Reinventing the chocolate printing press

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by Eric Ginsburg

Leave it to Elsewhere to figure out how to screen-print with chocolate — and onto a pancake, no less.

If Peter Pan’s Lost Boys somehow landed in art school and were then thrown into the weirdest museum in the region (Elsewhere, of course), they’d probably create something like the recent Pancake Social art/food hybrid event.

Mitchell Oliver and Valerie Wiseman make a mean screen-printing team — they’ve cranked out bags and posters for such venerated entities as Triad City Beat before. One can only imagine the goofy, late-night conversation where someone jokingly raised the idea of swapping chocolate sauce for ink, or the subsequent testing where they realized the eccentric idea would work better with Nutella and chocolate syrup combined.

Plenty of things separate Elsewhereans from everyone else, but a defining characteristic is that when they have a ridiculous idea, these kooks just go for it.

And so it was that on a recent Saturday morning, with Elsewhere’s Emily Ensminger wearing a hat shaped like a triple stack of pancakes a few feet away, Oliver stood over a screen, donning a denim apron, and pressed the words “Where is this from?” onto a fresh, golden yellow pancake. Next, a preteen with his hair gelled up in the front pointed to the question mark on the screen, indicating he’d like the symbol on his circular breakfast.

The pancake social, held at SECCA in Winston-Salem on the last morning in February, brought together the two museums, Wake Forest University’s Campus Kitchen and an intergenerational group of audience participants.

Pushing strollers or holding the hand of tots, attendees strolled up to the pancake station, undoubtedly the highlight of the event, to observe the process unfold and snag a snack. But the casual event offered more than that — DJ Raspberry Beret spun a playlist that would make any baby boomer proud with tracks by Paul Simon and the Clash before switching over to Grits and Wayne Wonder.

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At one table, people were asked to pen haikus about oddly shaped food. Someone offered, “Gin-gia-li-cious one, you are like a spicy branch, offering greatness,” and another wrote: “I am a flat peach, but James thought I was giant. Don’t I look like fun?” Nearby, a small TV next to a pineapple played an episode of Elsewhere’s “Alive in the Kitchen,” the artist haven’s bizarre-o series full of made-up food puns like “Psychadelicatessen” and “The decision was bananamous!”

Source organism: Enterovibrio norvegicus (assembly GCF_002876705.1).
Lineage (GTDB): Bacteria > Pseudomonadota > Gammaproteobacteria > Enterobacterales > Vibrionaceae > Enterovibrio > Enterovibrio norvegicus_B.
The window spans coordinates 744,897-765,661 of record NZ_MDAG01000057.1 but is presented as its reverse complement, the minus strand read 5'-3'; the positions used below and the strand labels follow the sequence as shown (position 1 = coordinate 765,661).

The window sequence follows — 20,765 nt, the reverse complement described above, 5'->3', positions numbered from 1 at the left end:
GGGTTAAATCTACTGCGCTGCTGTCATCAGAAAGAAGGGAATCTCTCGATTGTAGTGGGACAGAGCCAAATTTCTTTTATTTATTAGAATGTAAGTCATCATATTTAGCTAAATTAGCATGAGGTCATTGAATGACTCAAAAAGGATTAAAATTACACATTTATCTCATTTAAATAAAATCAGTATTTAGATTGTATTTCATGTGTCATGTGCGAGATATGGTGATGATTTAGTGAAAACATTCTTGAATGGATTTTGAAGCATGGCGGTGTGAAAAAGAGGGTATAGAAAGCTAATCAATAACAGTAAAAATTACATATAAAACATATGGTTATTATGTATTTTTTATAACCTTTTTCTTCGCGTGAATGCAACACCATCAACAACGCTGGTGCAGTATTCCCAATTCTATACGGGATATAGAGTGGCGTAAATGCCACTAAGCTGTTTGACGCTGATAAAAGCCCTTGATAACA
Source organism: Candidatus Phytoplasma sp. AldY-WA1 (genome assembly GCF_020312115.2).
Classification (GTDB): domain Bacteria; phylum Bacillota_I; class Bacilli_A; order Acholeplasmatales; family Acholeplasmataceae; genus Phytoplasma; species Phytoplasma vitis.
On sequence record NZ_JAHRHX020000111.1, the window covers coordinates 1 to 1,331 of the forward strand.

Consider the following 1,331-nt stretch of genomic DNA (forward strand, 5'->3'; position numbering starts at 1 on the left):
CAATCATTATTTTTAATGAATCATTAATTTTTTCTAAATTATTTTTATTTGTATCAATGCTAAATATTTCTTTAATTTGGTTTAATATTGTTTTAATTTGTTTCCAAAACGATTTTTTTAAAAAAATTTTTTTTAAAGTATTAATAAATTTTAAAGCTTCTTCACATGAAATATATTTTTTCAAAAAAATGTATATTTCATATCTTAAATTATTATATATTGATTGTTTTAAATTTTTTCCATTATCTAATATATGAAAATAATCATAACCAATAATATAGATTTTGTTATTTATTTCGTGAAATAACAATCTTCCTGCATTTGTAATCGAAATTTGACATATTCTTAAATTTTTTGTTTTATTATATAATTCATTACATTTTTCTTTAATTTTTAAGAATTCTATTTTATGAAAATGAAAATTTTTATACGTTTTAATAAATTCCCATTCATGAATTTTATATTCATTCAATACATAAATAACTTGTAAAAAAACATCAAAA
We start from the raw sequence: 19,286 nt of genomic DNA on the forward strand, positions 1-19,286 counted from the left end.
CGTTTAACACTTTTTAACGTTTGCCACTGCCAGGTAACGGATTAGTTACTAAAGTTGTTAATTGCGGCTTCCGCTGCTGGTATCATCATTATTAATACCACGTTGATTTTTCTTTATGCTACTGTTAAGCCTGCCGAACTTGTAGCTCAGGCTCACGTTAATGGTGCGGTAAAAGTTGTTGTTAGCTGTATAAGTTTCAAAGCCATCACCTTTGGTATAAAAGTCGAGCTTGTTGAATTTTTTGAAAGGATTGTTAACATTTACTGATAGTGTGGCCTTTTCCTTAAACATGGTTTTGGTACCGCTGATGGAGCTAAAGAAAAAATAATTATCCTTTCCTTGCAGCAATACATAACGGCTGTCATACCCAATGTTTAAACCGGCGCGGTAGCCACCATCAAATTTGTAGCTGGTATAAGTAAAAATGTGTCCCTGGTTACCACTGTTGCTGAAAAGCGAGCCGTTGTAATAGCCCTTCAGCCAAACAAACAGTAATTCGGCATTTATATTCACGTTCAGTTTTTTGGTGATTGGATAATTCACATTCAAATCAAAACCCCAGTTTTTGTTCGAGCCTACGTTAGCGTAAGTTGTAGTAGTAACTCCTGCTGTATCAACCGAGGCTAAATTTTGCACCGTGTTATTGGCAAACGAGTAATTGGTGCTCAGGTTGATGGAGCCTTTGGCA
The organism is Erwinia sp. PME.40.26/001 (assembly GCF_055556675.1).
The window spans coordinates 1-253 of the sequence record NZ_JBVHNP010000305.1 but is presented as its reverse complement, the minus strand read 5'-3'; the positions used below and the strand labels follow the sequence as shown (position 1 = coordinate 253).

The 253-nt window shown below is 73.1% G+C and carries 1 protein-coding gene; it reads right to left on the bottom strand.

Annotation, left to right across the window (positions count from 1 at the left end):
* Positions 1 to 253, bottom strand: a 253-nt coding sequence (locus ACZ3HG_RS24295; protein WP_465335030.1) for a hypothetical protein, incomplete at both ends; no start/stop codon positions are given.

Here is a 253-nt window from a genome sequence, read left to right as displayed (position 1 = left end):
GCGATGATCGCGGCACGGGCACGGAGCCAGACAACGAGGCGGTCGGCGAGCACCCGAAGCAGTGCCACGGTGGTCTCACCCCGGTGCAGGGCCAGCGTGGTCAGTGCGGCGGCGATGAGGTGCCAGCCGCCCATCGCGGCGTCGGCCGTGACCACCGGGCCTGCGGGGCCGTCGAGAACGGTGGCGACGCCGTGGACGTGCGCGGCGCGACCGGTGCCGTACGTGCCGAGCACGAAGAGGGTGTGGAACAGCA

Attendees were also asked to answer questions like “How does it taste?” posed by the screen-printed choco-topping, by writing with a marker on the paper plates. The procession of children literally ate it up, and also opted to scribble art onto spare plates after licking their fingers.

“Have you ever eaten a question mark before?” one mother asked, but her son was too busy eating a pancake off his open palm the way a dog would, so he simply shook his head. Soon after, the chorus of Gwen Stefani’s “Hollaback Girl” blared from DJ Raspberry Beret’s station: “B-A-N-A-N-A-S!”

The announcement for the event did indeed say there would be “screen-printed pancakes,” from which it would be more reasonable to conclude that there wouldn’t be any food provided at all but instead just the production of images celebrating the breakfast staple. More reasonable, that is, if we weren’t talking about Elsewhere.

The event tied into SECCA’s larger Collective Actions exhibit currently on display in the adjoining room, one that explores the relationship between art and collective action. It only made sense to rope in the Campus Kitchen, a Wake Forest initiative that takes leftover cafeteria food and transforms it into meals for local social service groups. Think of a Food Not Bombs of sorts.

Elsewhere has pulled off stunts like this before: There are already five episodes of “Alive in the Kitchen,” and they sewed their own puppets for a live cooking show in Durham a while back. But there’s nothing comparable to a successful collaboration between two museums and a student group, bolstered by a diverse mélange of guests that all somehow harmonized and enhanced each other.

That’s all well and good, and is exactly the kind of thing the Triad needs — especially the interplay across city boundaries — but it will be hard to top the chocolate screen-printing. Fortunately, the zany minds of Elsewhere are likely up to the challenge.

Find the Campus Kitchen on Facebook. Visit goelsewhere.org and secca.org.